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... from ardnamurchan. the second one was taken at sanna bay which is a long way from anywhere and all the better for it. the third (of the smaller ben next to ben hiant) contains the very tiny silhouettes to two deer looking over the summit and very possibly saying to one another, dear god, how much noise can those two children make? let's bugger off. and the fourth shows, not a bath full of beer, but the colour of the loch-fed water supply which was, i have to say, surpisingly nice to drink (though not from the bath).
so, anyway, some background... i was being interviewed by claire armitstead at the edbookfest. during which she said that whilst reading the red house she kept thinking about those old tile puzzles, the ones you used to get in party bags c. 1975, a 3 x 3 grid containing eight tiles which you moved around to complete a picture, this being made possible by the missing square.
(i see mostly them online now - and there is one, a picture of a leopard, which is part of the basic mac dashboard package - but i'm never tempted to do them. it was the crappiness of the construction, the cheapness of the materials, the way the tiles got slightly stuck, which was an essential part of the appeal).
i felt a lurch when claire said this, a) because before writing the red house i'd given up on a novel called the missing square, the central image of which was precisely one of those tile puzzles, and whose organising conceit was that certain spaces or absences or holes may make a little world imperfect, but they are precisely what enables that little world to change and generate new images and meanings... b) stranger still, i suddenly realised that far from giving up on this image it had remained a model for the central structure of the red house, which is a story about the eight remaining members of a family and a ninth member (a stillborn daughter) who is still having a profound effect on the family despite, or because of, her absence.
just to prove how central the image of the tile puzzlewas to the missing square, i was trawling through the mac folder where i'd dumped everything associated with the abandonned novel, and stumbled on these covers ideas (the back cover image is a picture of me and my sister as children):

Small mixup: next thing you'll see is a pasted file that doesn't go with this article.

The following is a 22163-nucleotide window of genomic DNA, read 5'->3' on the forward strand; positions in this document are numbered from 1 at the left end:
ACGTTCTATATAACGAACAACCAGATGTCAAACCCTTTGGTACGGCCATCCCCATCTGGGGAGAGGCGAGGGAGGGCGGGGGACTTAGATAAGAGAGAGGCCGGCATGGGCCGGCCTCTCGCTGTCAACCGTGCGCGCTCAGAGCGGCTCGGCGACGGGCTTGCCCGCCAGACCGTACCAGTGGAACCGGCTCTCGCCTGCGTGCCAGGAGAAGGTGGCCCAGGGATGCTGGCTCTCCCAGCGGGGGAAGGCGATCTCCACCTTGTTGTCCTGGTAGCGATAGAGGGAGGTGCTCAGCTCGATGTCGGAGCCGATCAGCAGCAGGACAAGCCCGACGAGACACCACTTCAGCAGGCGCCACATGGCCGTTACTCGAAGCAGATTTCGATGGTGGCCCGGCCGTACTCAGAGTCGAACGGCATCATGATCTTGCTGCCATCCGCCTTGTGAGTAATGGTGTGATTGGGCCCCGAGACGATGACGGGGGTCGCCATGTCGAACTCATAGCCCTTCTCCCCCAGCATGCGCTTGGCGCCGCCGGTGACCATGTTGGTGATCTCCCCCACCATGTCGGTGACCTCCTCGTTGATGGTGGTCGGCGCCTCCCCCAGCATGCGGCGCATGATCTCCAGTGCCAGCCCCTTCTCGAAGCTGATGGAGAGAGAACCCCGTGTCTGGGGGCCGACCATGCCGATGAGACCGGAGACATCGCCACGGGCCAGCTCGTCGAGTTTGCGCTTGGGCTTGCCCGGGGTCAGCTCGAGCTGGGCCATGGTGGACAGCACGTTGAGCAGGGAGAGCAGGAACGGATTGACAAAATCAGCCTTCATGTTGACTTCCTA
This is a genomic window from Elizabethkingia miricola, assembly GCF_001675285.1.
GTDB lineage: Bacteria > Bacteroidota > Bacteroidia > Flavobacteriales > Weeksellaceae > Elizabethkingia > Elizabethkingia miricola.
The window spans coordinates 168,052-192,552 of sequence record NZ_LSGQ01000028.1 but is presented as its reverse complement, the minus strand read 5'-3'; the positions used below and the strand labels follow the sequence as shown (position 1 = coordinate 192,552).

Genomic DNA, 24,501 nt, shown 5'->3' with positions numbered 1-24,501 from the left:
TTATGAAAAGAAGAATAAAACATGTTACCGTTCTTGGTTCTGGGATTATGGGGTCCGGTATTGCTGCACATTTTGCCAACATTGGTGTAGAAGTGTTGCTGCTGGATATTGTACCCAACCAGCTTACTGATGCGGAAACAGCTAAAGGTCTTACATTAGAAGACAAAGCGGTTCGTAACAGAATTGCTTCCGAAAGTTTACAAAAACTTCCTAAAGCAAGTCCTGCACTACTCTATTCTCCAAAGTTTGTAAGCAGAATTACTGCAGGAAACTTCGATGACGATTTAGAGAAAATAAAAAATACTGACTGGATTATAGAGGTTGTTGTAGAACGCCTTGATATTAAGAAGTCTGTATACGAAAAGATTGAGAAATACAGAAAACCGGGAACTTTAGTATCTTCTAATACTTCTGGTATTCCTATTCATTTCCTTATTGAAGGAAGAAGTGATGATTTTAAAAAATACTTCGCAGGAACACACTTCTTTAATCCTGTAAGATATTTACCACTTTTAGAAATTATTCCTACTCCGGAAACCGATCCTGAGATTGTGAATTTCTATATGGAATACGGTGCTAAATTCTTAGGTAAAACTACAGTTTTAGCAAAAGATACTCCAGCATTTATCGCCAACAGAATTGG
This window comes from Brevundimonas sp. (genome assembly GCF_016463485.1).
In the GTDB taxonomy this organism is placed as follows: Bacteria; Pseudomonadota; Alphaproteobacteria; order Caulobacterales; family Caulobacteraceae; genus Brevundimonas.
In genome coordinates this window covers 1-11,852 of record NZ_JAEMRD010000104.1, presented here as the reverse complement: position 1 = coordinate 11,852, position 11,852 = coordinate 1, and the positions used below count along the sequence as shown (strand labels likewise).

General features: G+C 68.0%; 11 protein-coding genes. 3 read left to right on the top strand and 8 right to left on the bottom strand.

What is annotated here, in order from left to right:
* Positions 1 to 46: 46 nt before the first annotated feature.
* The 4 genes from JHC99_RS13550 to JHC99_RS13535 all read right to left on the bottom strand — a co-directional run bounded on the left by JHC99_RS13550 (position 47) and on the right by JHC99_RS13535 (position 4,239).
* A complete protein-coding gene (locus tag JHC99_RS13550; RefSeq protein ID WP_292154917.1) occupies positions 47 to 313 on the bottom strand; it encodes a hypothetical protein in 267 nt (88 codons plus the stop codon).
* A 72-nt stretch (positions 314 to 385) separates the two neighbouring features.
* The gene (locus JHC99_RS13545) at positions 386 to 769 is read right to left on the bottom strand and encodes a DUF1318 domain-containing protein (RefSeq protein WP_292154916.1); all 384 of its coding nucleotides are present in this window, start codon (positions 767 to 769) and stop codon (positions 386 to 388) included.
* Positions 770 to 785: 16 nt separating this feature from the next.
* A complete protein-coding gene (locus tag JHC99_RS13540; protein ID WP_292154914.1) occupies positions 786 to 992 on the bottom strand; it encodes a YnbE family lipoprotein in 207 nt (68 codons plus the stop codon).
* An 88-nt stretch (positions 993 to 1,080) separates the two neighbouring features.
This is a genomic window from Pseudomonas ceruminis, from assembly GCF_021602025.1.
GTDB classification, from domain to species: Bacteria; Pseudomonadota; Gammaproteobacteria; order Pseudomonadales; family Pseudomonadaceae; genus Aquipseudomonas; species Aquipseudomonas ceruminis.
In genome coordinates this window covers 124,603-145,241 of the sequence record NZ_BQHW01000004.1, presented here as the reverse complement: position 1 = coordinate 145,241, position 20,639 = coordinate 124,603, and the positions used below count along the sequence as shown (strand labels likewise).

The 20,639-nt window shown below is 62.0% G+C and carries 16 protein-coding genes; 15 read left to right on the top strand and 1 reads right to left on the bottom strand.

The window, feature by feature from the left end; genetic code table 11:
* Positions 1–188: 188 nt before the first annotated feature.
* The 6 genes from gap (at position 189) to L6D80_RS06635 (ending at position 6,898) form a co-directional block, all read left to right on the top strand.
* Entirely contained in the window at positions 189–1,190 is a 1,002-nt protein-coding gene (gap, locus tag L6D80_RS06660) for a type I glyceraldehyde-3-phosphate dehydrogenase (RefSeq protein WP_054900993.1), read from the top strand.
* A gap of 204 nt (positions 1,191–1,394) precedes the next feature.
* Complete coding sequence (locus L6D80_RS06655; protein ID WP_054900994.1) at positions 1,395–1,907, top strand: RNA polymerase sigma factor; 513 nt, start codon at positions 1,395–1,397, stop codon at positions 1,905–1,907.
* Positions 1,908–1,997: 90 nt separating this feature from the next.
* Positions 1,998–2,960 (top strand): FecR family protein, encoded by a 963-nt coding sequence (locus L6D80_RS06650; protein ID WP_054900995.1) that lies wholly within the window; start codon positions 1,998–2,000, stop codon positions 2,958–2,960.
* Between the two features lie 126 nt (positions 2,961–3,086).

i'm doing 2 events at the edinburgh book festival this coming week. the first is an interview in the main theatre with claire armitstead at 4:30 on thursday 23rd, the second a solo talk, flying and swimming, in the spigelent on the friday at 9:00, which is 'free and drop-in', though it would be nice if you could be quiet about the dropping in (and out) since the talk is partly about silence and stillness. see you all there.
so... i did an interview for the sunday times 3 weeks ago. it was nominally about simon stephens' adptation of curious incident being on at the national theatre but it was intended for the news section, so we strayed inevitably into newsy territory. i can't remember the specific questions i was asked and i can't read the interview because it's behind the times paywall. but at one point i said that i'd written to my MP, nicola blackwood, several times in vain asking her why, in this time of recession, the poor and the disabled were suffering when the comfortable lives of wealthy people like myself like myself hadn't changed a jot.
as has become increasingly obvious over the recent months, there are plenty of wealthy people who think that they should pay less tax while benefits to the poor and disabled should be cut. and those people are, in my opinion, beyond contempt. but i didn't think my own opinion was quite that singular or newsworthy. nevertheless i've been inundated with requests for interviews. i'm turning them down because i seem to have been quoted in every national newspaper, and going into recording studios or sitting in front of a camera or talking to more journalists in order simply to repeat myself seems like unnecessary soapboxing (not to mention the fact that i'm looking after small children during the school holidays).
for the record, i also said (and because of the paywall i have no idea whether this was quoted in the original interview), 'the present government came to power with one of the weakest mandates in living memory yet their ministers are carrying out the most radical reforms in living memory, many of which involve slashing vital services upon which wealthy people like themselves have never depended, and which are hugely important to people with whom they have absiolutely no sympathy'.
also, for the record, all those on twitter and in the guardian comment columns who suggest that i simply send an extra cheque to the HMRC are missing the point. i am talking about a systemic, moral and political problem not personal feelings of guilt. and, in point of fact, i do send an extra cheque, but i send it to oxfam. some people think that's wrong, too, but you can't please everybody...
from amazon's books > fiction > romance > family sagas chart. runaway heiress *and* war and peace. it doesn't get much better than this.